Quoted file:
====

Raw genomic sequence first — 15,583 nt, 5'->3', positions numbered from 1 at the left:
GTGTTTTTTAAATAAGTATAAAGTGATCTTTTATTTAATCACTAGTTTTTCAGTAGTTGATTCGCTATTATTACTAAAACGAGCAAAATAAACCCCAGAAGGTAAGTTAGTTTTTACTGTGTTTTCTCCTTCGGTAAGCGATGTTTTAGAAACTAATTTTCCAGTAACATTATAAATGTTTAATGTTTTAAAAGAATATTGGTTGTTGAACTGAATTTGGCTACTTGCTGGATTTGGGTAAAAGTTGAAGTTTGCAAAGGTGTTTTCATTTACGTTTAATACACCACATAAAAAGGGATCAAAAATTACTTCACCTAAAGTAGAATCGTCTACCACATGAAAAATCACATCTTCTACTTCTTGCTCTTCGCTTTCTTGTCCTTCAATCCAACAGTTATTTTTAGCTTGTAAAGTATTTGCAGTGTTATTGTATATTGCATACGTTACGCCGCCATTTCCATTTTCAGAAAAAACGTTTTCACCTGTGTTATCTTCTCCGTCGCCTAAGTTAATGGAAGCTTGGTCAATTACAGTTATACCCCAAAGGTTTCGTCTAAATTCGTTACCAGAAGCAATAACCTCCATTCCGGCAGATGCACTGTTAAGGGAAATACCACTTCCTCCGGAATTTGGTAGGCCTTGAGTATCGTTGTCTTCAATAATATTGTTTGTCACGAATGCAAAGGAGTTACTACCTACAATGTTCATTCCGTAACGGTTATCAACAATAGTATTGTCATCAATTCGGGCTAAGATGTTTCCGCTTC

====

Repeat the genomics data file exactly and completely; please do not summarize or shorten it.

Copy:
Raw genomic sequence first — 15,583 nt, 5'->3', positions numbered from 1 at the left:
GTGTTTTTTAAATAAGTATAAAGTGATCTTTTATTTAATCACTAGTTTTTCAGTAGTTGATTCGCTATTATTACTAAAACGAGCAAAATAAACCCCAGAAGGTAAGTTAGTTTTTACTGTGTTTTCTCCTTCGGTAAGCGATGTTTTAGAAACTAATTTTCCAGTAACATTATAAATGTTTAATGTTTTAAAAGAATATTGGTTGTTGAACTGAATTTGGCTACTTGCTGGATTTGGGTAAAAGTTGAAGTTTGCAAAGGTGTTTTCATTTACGTTTAATACACCACATAAAAAGGGATCAAAAATTACTTCACCTAAAGTAGAATCGTCTACCACATGAAAAATCACATCTTCTACTTCTTGCTCTTCGCTTTCTTGTCCTTCAATCCAACAGTTATTTTTAGCTTGTAAAGTATTTGCAGTGTTATTGTATATTGCATACGTTACGCCGCCATTTCCATTTTCAGAAAAAACGTTTTCACCTGTGTTATCTTCTCCGTCGCCTAAGTTAATGGAAGCTTGGTCAATTACAGTTATACCCCAAAGGTTTCGTCTAAATTCGTTACCAGAAGCAATAACCTCCATTCCGGCAGATGCACTGTTAAGGGAAATACCACTTCCTCCGGAATTTGGTAGGCCTTGAGTATCGTTGTCTTCAATAATATTGTTTGTCACGAATGCAAAGGAGTTACTACCTACAATGTTCATTCCGTAACGGTTATCAACAATAGTATTGTCATCAATTCGGGCTAAGATGTTTCCGCTTC